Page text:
A yoga mat, truck tires, a basketball and the seat from a portable toilet. Those items and thousands more are floating down the Chesapeake Bay, which is receiving flood waters from the Susquehanna and other rivers swollen by rains from the remnants of Tropical Storm Lee.
Rain wasn't falling Monday, but just above the Bay Bridge, the debris from the storms was still coming down the bay. Seagulls, sandpipers and other birds were resting on the floating logs, bags and toys under sunny skies, flitting above the now muddy waters of the bay.
The flood waters are bringing sediment, spilled sewage, fertilizer and other pollutants, scientists said, threatening bay grasses and species such as oysters that are key to keeping the waters clean.
One bright spot is that Lee followed closely after Hurricane Irene, which also brought pollutants into the bay, but stirred low-oxygen areas known as dead zones, said John Page Williams, a senior naturalist with the Chesapeake Bay Foundation.
Last week's rains have now put a sheet of muddy fresh water on top of the bay's saltier water. That means dead zones can grow again if the fresh muddy water remains too long on top of the saltier water below, where bacteria could consume oxygen as they break down dead algae.
“Irene broke up the dead zones, which is great,” Williams said. “This shoved the lid back on.
“So, pray for wind,” Williams said as he piloted a boat around the mats of debris.
The Chesapeake Bay Program, the regional federal-state partnership that coordinates restoration efforts, said 2011 will most likely be one of the highest annual flow years on record from the Susquehanna River into Chesapeake Bay because of the storms and a wet spring across the watershed. The bay's watershed drains parts of Maryland, Virginia, West Virginia, Pennsylvania, Delaware and New York.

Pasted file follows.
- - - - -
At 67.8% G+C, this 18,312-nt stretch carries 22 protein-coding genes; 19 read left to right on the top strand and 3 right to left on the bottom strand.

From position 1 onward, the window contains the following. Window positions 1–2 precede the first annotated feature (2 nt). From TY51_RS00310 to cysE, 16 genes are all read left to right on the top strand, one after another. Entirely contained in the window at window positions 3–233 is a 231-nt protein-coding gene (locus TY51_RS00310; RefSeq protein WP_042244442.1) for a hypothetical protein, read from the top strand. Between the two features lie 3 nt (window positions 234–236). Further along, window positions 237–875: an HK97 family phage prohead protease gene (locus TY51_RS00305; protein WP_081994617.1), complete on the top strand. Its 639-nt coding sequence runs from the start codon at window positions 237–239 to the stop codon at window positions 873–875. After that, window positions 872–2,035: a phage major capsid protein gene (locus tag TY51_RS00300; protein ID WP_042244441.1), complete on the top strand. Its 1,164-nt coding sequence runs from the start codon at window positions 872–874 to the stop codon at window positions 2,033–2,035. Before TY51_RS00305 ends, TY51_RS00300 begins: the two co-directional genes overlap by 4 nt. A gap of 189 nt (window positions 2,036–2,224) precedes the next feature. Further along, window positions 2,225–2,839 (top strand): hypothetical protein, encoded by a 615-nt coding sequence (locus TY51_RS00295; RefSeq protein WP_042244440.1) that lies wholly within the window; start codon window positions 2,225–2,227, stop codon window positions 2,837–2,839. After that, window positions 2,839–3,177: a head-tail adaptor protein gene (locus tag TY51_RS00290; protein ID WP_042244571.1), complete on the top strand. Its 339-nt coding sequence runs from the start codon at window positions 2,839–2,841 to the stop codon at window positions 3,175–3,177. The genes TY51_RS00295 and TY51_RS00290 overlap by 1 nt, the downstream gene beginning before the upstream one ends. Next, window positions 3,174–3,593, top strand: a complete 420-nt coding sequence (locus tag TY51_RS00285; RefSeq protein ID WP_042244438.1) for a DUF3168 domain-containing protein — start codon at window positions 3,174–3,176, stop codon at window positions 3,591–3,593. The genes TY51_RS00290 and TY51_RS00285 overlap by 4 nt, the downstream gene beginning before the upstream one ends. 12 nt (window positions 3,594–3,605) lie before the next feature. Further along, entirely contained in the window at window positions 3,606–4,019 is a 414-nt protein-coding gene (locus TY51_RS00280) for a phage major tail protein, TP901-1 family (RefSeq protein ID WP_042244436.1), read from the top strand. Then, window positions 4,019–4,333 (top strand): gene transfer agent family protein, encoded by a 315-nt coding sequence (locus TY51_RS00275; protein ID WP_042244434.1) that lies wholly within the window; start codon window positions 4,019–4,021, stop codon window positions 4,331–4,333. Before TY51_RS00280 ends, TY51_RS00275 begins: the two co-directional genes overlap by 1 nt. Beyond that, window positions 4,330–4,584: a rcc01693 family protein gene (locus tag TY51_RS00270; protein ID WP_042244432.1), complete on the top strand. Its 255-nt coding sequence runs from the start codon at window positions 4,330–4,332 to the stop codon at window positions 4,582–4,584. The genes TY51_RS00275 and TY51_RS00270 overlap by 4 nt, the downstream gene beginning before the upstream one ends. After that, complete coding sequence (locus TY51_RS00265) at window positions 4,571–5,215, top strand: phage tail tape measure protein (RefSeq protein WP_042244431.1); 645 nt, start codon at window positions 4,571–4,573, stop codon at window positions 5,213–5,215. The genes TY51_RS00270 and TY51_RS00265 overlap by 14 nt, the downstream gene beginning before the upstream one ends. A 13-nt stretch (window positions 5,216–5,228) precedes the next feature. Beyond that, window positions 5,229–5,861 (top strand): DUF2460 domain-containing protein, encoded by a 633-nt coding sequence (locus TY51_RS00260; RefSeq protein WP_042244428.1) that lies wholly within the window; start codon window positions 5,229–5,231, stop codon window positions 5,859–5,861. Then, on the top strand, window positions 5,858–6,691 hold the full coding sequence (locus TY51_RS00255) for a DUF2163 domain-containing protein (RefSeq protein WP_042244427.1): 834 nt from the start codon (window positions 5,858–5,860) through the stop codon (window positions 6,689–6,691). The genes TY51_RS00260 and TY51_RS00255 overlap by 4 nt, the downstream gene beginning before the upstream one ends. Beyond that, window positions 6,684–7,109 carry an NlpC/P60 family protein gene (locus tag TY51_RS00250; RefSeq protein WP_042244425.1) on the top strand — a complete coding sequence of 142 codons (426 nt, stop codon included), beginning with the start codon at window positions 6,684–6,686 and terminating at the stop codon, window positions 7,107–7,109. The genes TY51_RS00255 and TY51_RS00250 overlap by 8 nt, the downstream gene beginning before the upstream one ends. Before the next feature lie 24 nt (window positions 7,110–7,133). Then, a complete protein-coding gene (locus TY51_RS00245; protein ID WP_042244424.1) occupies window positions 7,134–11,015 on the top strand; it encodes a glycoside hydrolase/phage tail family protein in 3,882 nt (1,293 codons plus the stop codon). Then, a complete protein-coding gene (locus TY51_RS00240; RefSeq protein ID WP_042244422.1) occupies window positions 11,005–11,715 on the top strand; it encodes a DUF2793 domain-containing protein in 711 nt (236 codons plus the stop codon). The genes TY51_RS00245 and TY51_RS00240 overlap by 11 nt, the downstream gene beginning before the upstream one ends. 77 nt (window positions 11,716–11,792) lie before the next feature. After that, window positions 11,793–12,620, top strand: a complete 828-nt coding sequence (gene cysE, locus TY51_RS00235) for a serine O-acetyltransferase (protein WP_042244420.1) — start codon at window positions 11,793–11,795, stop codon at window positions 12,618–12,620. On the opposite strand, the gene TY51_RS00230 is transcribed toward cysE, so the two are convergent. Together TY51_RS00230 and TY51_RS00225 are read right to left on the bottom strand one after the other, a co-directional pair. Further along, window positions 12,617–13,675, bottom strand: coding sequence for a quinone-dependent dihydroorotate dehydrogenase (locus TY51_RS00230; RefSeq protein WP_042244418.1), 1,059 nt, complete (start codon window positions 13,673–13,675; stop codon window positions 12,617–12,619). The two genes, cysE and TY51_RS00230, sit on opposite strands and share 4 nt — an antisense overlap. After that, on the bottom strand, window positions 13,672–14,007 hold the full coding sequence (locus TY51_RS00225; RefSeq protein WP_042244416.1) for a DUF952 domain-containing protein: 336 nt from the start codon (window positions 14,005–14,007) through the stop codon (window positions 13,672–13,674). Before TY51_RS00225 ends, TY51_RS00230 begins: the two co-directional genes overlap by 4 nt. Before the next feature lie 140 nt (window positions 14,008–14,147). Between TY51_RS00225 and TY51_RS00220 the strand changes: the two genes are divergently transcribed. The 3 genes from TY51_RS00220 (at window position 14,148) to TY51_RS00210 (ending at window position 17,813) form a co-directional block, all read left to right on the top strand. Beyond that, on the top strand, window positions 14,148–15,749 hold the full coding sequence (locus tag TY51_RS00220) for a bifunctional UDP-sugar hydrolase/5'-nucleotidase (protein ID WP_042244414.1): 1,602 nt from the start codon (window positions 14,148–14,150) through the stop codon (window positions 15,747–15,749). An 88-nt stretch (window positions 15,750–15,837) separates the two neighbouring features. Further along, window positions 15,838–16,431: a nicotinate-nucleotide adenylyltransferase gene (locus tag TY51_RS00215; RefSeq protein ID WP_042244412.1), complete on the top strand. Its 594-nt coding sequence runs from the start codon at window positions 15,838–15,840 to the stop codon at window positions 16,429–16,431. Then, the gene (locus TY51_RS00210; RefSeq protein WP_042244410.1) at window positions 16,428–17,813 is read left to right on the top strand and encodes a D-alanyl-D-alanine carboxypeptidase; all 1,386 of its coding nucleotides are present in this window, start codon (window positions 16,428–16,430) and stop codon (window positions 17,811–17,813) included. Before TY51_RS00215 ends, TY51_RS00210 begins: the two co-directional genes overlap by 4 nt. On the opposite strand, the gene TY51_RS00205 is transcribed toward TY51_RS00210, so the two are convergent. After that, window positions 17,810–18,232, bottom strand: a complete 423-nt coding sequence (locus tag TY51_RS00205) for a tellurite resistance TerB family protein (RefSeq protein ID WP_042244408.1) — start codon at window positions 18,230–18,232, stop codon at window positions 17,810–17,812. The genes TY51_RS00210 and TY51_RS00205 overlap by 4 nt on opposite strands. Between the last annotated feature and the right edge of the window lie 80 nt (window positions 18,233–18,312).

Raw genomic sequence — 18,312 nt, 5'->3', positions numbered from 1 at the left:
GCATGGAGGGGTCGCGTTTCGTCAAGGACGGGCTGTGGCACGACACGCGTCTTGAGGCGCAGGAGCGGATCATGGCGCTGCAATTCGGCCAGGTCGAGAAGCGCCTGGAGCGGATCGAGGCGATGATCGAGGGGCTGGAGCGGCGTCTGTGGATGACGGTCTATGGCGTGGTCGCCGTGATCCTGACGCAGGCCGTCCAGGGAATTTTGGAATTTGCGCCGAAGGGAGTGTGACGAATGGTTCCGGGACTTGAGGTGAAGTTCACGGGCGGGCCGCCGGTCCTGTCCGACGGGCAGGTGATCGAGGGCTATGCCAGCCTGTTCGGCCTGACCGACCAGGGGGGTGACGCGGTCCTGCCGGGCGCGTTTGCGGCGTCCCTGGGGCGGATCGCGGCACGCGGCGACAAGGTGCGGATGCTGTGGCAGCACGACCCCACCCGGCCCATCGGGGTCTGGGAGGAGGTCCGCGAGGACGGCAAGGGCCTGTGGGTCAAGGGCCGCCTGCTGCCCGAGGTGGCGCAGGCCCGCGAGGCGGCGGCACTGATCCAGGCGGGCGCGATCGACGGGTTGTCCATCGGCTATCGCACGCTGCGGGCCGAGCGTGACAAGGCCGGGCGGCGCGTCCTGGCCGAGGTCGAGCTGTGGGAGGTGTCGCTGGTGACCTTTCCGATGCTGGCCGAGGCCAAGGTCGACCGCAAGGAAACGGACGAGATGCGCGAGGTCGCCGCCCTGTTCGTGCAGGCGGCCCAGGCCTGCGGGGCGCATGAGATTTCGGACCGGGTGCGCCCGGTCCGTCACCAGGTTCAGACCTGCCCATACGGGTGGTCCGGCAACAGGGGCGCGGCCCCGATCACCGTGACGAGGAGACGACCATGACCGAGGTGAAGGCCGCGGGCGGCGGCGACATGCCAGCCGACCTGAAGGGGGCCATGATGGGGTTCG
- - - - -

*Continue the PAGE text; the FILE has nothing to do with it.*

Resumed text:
To track the impact of the storms on the bay, the nation's largest estuary, the United States Geological survey is taking samples and analyzing them for bacteria, pesticides and trace metals.
The sheer volume of flood water is going to have a negative impact on the bay, but the timing of the storms late in the seasons will mitigate the damage because the main growing season for grasses has passed along spawning seasons for many species. Summer temperatures also help fuel algae blooms that are fed by fertilizer, sewage and other so-called nutrients, the Chesapeake Bay Program said.
However, the scouring of the bay bottom in the Susquehanna Flats area near the mouth of the river, a key area for underwater grasses, and also in the upper tidal Potomac, are areas of concern. The bay's oysters, which filter bay water but cannot move off their bars, are also at risk from sediment that could bury them and too much fresh water.
Despite the setback the flooding may represent to bay restoration efforts, Williams said the U.S. Environmental Protection Agency' “pollution diet” strategy for restoring the nation's largest estuary is as important as ever. One of the key goals of the strategy is to reduce the amount of water that runs off land during storms.
“All of that is going to tend to moderate the extremes of storms like this,” Williams said.